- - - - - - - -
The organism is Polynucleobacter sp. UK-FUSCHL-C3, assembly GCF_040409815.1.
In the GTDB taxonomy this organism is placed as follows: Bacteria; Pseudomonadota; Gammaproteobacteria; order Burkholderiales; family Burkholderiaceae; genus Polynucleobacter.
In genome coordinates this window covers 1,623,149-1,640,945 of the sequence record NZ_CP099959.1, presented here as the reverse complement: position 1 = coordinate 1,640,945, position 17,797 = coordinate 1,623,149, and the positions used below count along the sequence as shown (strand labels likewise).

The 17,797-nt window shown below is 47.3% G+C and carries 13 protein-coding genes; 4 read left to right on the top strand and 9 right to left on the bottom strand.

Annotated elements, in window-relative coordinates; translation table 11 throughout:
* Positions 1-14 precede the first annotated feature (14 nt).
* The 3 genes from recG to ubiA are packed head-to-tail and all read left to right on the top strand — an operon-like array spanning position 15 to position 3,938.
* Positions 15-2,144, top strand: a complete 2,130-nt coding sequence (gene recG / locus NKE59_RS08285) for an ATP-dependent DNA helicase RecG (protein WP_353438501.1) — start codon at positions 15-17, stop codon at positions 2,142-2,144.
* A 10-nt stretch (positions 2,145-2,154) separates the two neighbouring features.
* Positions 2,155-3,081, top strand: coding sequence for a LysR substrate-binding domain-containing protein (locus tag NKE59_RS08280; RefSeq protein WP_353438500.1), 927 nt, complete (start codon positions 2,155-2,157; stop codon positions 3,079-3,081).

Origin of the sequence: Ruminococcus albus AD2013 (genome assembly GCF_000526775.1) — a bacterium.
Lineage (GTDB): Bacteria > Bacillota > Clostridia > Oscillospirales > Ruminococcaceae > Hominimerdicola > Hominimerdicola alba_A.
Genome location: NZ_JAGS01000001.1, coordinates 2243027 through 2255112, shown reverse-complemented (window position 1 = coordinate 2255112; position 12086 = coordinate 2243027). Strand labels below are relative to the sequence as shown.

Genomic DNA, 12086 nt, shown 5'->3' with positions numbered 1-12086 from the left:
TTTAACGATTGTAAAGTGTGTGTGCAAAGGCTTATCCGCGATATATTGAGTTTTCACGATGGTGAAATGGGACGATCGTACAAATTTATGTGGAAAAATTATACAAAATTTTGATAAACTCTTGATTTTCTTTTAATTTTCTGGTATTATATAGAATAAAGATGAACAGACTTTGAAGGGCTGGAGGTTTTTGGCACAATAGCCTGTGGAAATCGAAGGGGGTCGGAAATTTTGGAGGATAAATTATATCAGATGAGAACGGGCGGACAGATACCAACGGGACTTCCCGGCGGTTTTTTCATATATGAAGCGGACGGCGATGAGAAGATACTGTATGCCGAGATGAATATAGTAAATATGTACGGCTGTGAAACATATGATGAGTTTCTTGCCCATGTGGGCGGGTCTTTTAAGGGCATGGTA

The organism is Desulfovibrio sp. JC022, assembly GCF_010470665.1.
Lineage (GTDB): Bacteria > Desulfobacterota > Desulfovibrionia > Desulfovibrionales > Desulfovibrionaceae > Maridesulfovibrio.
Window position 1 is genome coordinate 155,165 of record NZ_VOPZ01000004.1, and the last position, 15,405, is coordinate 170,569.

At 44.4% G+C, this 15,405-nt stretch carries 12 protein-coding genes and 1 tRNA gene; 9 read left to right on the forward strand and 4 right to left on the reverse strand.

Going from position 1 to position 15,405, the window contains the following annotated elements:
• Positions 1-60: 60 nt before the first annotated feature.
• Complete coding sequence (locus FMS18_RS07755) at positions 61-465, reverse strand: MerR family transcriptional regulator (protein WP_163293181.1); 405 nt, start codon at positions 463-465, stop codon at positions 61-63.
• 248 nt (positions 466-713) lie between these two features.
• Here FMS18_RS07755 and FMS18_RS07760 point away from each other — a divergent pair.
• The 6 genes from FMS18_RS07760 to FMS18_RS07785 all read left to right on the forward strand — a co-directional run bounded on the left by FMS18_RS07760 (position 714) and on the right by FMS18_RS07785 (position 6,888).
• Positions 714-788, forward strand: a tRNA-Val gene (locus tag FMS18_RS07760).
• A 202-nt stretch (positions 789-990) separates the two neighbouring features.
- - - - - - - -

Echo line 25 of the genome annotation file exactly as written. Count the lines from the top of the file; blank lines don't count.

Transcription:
• The 6 genes from FMS18_RS07760 to FMS18_RS07785 all read left to right on the forward strand — a co-directional run bounded on the left by FMS18_RS07760 (position 714) and on the right by FMS18_RS07785 (position 6,888).